The Pythagorean Theorem for Baseball

One of the many contributions of Bill James to the field of sabermetrics was his Pythagorean Theorem for baseball. The theorem states that the ratio of a team’s wins to losses is equal to the square of the ratio of the team’s runs scored to the team’s runs allowed. The equation is (Wins / Losses) = (Runs Scored / Runs Allowed), The exponent 2 is just an estimate. I found that for a given season this exponent ranges between 1.85 and 2.15. The idea behind the Pythagorean Theorem is that one can predict the wins and losses of a team by simply looking at the team’s runs scored and runs allowed. For those interested, the derivation of this exponent is done using simple linear regression analysis which can be found in Chapter 5 of my book, Sandlot Stats. Chapter 5 also has a complete explanation with examples of James’ Pythagorean Theorem. The name was inspired by the Pythagorean Theorem in geometry which says for any right triangle the square of the length of the side opposite the right angle is equal to the sum of the squares of the lengths of the other two sides of the triangle (c= a2 + b2 ).

I wish to now use James’ Pythagorean Theorem to look at the years 2001 and 2002 for the Oakland Athletics which were featured in the book Moneyball. At this point it might be worthwhile for the reader to review my last posting called Moneyball Revisited. For the year 2001, the exponent turned out to be 2.113 and for the year 2002 the exponent was 1.901. In 2001, Oakland’s actual record was 102-60. Applying the Pythagorean Theorem to their actual runs scored of 884 and runs allowed of 645, Oakland’s expected record would have been 107-55. In 2002, Oakland’s actual record was 103-59. For 2002, their actual runs scored were 800 and runs allowed were 654. Again, applying the Pythagorean Theorem, we would have expected their record to be 96-66. The loss of Jason Giambi and Johnny Damon for the 2002 season had a minor effect on their runs scored. The loss of Jason Isringhausen as their closer had no effect on their runs allowed. Using the results of the Pythagorean Theorem, Oakland would have finished second to Seattle in 2001 and fourth behind Anaheim, Boston, and New York in 2002. Again, using the results of the Pythagorean Theorem, the 2002 team would have finished 11 games behind the 2001 team.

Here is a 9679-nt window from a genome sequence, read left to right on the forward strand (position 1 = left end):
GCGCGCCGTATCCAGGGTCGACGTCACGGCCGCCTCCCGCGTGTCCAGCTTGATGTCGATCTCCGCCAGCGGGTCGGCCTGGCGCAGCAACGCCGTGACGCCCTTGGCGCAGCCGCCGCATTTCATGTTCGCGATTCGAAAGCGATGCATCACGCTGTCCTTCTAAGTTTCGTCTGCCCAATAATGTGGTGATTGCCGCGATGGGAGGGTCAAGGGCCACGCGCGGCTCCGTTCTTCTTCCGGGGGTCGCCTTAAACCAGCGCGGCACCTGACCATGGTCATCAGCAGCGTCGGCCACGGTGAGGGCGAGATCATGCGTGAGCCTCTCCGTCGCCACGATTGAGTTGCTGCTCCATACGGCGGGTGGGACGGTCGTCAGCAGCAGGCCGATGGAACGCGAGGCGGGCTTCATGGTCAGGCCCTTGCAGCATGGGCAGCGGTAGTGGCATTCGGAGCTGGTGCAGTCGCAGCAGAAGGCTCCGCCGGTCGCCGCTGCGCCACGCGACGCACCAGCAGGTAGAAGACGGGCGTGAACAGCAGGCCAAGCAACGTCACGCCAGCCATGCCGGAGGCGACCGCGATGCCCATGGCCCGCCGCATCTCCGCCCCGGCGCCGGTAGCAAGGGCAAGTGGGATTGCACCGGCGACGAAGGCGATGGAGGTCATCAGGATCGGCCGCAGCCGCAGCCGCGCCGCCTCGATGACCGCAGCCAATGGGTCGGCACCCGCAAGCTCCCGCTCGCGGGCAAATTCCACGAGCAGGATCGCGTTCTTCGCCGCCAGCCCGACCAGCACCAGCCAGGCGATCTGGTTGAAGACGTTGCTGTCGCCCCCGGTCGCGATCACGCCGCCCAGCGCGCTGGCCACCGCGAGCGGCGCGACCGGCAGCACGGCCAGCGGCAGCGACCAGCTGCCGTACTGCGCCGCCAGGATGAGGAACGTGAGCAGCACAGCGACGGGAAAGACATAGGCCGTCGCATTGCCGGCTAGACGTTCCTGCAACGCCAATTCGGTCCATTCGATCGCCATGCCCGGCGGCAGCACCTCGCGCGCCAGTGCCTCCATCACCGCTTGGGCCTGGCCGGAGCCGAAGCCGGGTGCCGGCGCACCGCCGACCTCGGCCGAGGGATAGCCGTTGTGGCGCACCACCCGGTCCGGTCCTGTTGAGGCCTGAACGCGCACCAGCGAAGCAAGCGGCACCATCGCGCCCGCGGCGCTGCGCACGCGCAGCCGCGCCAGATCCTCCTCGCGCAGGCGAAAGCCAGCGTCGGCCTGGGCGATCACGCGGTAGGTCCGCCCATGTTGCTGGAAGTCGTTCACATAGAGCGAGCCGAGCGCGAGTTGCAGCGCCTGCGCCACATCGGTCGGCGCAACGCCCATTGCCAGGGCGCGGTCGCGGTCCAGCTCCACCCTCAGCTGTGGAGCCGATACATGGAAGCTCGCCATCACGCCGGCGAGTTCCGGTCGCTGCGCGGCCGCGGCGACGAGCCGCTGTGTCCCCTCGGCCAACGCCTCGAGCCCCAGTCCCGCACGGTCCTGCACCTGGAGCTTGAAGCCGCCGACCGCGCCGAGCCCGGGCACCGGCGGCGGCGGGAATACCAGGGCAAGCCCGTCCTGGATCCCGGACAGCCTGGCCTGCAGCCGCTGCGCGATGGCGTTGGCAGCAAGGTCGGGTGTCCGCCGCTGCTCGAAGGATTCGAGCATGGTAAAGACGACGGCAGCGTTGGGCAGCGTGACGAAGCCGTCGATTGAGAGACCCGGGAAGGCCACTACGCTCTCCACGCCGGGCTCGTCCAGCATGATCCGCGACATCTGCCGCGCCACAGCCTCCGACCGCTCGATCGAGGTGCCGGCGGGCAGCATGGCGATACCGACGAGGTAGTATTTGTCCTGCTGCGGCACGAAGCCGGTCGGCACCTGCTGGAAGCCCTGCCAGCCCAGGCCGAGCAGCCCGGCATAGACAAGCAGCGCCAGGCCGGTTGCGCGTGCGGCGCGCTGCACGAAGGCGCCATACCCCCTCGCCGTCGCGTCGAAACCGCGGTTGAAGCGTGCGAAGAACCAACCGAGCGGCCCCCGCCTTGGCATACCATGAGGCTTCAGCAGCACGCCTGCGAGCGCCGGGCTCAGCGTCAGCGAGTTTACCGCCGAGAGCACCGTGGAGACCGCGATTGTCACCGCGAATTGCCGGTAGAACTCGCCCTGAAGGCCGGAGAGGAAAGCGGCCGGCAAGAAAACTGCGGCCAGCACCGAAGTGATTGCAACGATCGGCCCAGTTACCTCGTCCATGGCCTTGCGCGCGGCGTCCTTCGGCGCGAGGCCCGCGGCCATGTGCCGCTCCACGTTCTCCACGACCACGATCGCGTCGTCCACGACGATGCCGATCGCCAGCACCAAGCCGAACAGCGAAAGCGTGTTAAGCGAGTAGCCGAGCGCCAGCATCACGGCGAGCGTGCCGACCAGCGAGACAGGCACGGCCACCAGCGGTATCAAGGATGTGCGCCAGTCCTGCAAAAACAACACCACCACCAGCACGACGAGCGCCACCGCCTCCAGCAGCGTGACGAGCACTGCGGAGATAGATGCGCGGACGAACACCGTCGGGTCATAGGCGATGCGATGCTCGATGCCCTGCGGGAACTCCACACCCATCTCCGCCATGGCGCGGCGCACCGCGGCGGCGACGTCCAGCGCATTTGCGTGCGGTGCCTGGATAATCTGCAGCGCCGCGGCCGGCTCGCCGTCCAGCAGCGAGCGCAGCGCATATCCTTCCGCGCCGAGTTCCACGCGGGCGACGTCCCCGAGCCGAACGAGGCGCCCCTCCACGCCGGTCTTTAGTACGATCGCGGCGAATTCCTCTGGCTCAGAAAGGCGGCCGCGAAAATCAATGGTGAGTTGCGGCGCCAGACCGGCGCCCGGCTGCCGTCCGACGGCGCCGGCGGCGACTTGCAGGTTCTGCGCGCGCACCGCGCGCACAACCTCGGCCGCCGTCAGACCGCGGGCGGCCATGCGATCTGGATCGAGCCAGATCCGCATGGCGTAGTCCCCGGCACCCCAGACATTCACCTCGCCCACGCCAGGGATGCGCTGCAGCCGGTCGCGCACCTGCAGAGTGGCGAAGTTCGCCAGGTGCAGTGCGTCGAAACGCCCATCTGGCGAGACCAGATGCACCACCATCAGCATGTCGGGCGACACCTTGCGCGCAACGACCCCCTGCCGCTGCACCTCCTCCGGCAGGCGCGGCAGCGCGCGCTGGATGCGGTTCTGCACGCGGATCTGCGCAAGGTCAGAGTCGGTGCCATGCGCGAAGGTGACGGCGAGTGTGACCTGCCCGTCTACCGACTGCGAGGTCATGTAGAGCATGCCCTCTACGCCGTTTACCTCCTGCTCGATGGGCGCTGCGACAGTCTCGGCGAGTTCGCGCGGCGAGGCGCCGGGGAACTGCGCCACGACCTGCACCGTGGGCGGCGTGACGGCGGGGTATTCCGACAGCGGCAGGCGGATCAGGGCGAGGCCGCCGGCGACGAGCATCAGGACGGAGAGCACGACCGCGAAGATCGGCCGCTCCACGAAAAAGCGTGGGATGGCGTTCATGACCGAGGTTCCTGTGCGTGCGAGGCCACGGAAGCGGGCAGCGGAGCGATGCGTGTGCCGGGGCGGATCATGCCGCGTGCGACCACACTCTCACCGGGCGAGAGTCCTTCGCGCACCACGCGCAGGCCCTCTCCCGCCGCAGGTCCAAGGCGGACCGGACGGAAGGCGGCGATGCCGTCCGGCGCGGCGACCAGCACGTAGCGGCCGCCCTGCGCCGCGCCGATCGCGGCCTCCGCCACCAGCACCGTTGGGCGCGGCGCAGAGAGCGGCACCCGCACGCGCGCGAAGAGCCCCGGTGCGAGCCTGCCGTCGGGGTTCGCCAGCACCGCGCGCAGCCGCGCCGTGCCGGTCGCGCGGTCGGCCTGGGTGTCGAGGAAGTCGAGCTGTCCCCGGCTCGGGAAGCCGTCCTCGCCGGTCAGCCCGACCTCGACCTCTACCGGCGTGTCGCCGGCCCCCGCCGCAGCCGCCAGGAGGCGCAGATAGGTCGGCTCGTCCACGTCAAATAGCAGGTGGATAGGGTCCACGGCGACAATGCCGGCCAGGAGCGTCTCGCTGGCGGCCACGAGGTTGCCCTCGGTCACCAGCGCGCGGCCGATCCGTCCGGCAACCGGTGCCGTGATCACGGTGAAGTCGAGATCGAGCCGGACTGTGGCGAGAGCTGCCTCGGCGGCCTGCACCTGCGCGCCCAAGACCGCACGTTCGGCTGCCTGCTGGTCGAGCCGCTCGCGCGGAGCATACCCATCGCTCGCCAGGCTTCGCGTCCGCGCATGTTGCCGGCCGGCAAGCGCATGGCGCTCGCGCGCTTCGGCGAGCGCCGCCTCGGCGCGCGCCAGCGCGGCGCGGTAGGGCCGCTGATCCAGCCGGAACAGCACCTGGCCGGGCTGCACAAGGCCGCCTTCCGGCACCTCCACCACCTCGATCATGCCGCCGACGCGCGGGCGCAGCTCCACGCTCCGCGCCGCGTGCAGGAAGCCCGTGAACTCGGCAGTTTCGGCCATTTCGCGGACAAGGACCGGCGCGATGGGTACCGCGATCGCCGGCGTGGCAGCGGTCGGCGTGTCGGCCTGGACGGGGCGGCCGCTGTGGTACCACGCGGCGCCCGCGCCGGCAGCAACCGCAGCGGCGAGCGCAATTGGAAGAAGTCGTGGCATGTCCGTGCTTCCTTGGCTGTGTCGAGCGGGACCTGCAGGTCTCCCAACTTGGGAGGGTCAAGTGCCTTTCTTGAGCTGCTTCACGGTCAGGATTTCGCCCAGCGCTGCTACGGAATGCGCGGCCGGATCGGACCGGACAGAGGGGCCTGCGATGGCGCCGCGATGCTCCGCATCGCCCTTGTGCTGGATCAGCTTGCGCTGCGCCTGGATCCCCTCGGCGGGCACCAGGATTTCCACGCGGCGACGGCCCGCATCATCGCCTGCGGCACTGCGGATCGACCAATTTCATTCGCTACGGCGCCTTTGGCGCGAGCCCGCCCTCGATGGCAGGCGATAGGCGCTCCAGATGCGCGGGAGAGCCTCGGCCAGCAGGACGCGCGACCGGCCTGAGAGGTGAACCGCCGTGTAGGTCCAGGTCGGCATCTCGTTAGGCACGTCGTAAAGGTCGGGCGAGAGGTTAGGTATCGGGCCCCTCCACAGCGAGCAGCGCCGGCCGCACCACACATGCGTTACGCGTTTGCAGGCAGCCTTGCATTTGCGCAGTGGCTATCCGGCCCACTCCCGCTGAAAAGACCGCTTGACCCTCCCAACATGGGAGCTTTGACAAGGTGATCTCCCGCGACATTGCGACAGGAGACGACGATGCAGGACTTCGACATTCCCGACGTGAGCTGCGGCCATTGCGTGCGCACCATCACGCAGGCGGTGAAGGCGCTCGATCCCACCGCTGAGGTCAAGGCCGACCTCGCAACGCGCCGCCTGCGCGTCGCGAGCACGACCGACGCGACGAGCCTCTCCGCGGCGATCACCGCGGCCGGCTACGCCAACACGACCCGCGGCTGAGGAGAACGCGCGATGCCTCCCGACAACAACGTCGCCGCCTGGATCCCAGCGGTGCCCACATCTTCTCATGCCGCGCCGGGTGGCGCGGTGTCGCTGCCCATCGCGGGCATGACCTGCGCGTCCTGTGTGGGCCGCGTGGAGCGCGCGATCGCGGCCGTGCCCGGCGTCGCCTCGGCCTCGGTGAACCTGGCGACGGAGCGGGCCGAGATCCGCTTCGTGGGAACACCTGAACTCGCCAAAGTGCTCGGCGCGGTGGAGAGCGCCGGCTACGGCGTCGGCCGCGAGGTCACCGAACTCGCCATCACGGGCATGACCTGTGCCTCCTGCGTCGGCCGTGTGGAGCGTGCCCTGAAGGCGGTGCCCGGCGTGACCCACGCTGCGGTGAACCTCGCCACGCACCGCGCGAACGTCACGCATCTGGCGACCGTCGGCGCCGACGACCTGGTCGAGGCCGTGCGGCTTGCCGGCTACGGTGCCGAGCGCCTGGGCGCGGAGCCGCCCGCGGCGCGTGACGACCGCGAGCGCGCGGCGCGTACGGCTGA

Comparing their actual won and loss records for the years 2001 and 2002, the 2002 team would have finished one game ahead of the 2001 team. The 2001 Oakland team had the second best record in the AL behind the Seattle Mariners. The 2002 Oakland team had the second best record in the AL behind the New York Yankees. The side-by-side bar graph below compares the statistics batting average (BA), on-base percentage (OBP), slugging percentage (SLG), and on-base plus slugging (OPS) for 2001 and 2002. The win-loss records and the graph below show that replacing Jason Giambi by Scott Hatteberg and replacing Johnny Damon by David Justice along with other changes allowed the 2002 Oakland team to be as successful as the 2001 team. Billy Beane accomplished this successful metamorphism without spending $33 million on Giambi. Damon, and Isrinhausen In fact, the Oakland payroll for 2002 was only $39 million. Billy Beane’s use of sabermetrics works and keeps on working today. Just look at Oakland’s record for 2012.

Comparing Oakland 2001 to 2012

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